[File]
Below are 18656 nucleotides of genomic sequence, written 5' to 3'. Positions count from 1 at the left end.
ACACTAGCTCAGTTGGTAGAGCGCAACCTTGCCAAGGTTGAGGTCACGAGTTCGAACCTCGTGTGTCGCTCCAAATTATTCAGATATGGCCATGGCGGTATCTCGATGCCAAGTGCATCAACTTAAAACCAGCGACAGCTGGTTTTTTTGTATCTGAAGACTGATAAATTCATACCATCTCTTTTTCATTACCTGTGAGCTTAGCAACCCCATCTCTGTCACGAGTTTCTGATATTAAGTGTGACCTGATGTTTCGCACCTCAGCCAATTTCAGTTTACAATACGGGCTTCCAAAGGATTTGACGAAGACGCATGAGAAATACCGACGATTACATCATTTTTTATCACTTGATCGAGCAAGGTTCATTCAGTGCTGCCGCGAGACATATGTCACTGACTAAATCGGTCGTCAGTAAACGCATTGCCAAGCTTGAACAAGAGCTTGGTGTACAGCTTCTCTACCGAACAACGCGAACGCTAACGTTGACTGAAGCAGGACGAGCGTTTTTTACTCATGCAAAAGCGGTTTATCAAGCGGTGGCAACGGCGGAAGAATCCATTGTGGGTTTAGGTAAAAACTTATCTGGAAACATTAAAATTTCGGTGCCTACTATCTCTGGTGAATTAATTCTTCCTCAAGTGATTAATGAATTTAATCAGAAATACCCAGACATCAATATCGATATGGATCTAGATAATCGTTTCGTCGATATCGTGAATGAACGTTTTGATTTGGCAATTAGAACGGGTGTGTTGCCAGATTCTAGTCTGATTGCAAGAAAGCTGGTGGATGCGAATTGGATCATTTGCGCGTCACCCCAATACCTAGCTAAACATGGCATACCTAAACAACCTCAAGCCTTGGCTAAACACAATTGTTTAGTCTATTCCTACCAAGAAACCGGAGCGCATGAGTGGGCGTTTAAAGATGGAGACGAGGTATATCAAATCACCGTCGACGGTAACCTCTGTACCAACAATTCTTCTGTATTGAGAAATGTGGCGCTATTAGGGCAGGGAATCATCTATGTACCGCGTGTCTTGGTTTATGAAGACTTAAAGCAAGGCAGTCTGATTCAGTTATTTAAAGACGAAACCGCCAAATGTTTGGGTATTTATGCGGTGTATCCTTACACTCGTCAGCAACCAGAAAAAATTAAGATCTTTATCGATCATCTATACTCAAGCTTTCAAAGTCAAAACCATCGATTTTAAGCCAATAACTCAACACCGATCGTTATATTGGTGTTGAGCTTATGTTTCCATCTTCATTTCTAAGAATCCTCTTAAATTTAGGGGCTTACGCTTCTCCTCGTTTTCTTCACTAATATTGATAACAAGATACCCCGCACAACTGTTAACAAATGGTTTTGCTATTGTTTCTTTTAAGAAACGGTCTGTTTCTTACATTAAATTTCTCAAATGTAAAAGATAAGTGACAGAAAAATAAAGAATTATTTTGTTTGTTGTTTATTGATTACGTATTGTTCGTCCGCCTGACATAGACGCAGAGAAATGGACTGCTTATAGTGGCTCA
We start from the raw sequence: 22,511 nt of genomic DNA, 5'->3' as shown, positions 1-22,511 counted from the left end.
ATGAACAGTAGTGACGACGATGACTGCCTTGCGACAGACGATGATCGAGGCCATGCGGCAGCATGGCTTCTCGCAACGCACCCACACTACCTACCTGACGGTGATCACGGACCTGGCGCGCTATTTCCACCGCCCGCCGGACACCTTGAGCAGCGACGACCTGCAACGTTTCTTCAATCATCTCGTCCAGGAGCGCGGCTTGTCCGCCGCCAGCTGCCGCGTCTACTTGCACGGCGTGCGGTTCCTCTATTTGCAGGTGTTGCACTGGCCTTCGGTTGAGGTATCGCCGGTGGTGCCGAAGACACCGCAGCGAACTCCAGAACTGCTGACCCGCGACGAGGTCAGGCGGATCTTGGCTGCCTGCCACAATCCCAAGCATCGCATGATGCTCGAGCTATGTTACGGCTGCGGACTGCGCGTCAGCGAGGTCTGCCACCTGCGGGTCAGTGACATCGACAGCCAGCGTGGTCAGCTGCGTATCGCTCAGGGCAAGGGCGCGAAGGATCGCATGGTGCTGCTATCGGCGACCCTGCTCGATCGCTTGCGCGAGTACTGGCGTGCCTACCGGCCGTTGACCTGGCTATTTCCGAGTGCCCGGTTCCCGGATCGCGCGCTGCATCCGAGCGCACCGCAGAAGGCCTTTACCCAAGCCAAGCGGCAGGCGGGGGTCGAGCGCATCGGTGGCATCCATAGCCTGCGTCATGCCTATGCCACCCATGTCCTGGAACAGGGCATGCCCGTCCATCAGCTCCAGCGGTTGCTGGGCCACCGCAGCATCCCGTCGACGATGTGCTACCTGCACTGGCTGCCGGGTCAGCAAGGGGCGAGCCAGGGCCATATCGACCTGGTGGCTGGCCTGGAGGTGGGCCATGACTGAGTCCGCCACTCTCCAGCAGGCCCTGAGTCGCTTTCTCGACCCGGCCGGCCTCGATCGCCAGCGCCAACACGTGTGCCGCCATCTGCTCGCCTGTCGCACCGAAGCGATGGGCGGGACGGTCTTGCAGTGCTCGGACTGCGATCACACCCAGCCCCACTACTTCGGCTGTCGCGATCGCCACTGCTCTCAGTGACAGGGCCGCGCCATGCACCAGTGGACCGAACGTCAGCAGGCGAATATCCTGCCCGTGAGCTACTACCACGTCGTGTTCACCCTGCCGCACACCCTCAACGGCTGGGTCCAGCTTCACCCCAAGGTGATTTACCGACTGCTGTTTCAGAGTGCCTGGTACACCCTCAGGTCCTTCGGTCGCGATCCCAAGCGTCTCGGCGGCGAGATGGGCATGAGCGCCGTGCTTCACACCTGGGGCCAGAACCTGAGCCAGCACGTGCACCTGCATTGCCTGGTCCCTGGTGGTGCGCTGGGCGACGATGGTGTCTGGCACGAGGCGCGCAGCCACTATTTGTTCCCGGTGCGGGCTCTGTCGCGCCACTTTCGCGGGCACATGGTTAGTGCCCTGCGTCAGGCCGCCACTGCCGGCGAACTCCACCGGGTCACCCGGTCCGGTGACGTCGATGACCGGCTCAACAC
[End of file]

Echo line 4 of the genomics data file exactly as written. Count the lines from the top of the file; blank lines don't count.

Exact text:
ATGAACAGTAGTGACGACGATGACTGCCTTGCGACAGACGATGATCGAGGCCATGCGGCAGCATGGCTTCTCGCAACGCACCCACACTACCTACCTGACGGTGATCACGGACCTGGCGCGCTATTTCCACCGCCCGCCGGACACCTTGAGCAGCGACGACCTGCAACGTTTCTTCAATCATCTCGTCCAGGAGCGCGGCTTGTCCGCCGCCAGCTGCCGCGTCTACTTGCACGGCGTGCGGTTCCTCTATTTGCAGGTGTTGCACTGGCCTTCGGTTGAGGTATCGCCGGTGGTGCCGAAGACACCGCAGCGAACTCCAGAACTGCTGACCCGCGACGAGGTCAGGCGGATCTTGGCTGCCTGCCACAATCCCAAGCATCGCATGATGCTCGAGCTATGTTACGGCTGCGGACTGCGCGTCAGCGAGGTCTGCCACCTGCGGGTCAGTGACATCGACAGCCAGCGTGGTCAGCTGCGTATCGCTCAGGGCAAGGGCGCGAAGGATCGCATGGTGCTGCTATCGGCGACCCTGCTCGATCGCTTGCGCGAGTACTGGCGTGCCTACCGGCCGTTGACCTGGCTATTTCCGAGTGCCCGGTTCCCGGATCGCGCGCTGCATCCGAGCGCACCGCAGAAGGCCTTTACCCAAGCCAAGCGGCAGGCGGGGGTCGAGCGCATCGGTGGCATCCATAGCCTGCGTCATGCCTATGCCACCCATGTCCTGGAACAGGGCATGCCCGTCCATCAGCTCCAGCGGTTGCTGGGCCACCGCAGCATCCCGTCGACGATGTGCTACCTGCACTGGCTGCCGGGTCAGCAAGGGGCGAGCCAGGGCCATATCGACCTGGTGGCTGGCCTGGAGGTGGGCCATGACTGAGTCCGCCACTCTCCAGCAGGCCCTGAGTCGCTTTCTCGACCCGGCCGGCCTCGATCGCCAGCGCCAACACGTGTGCCGCCATCTGCTCGCCTGTCGCACCGAAGCGATGGGCGGGACGGTCTTGCAGTGCTCGGACTGCGATCACACCCAGCCCCACTACTTCGGCTGTCGCGATCGCCACTGCTCTCAGTGACAGGGCCGCGCCATGCACCAGTGGACCGAACGTCAGCAGGCGAATATCCTGCCCGTGAGCTACTACCACGTCGTGTTCACCCTGCCGCACACCCTCAACGGCTGGGTCCAGCTTCACCCCAAGGTGATTTACCGACTGCTGTTTCAGAGTGCCTGGTACACCCTCAGGTCCTTCGGTCGCGATCCCAAGCGTCTCGGCGGCGAGATGGGCATGAGCGCCGTGCTTCACACCTGGGGCCAGAACCTGAGCCAGCACGTGCACCTGCATTGCCTGGTCCCTGGTGGTGCGCTGGGCGACGATGGTGTCTGGCACGAGGCGCGCAGCCACTATTTGTTCCCGGTGCGGGCTCTGTCGCGCCACTTTCGCGGGCACATGGTTAGTGCCCTGCGTCAGGCCGCCACTGCCGGCGAACTCCACCGGGTCACCCGGTCCGGTGACGTCGATGACCGGCTCAACAC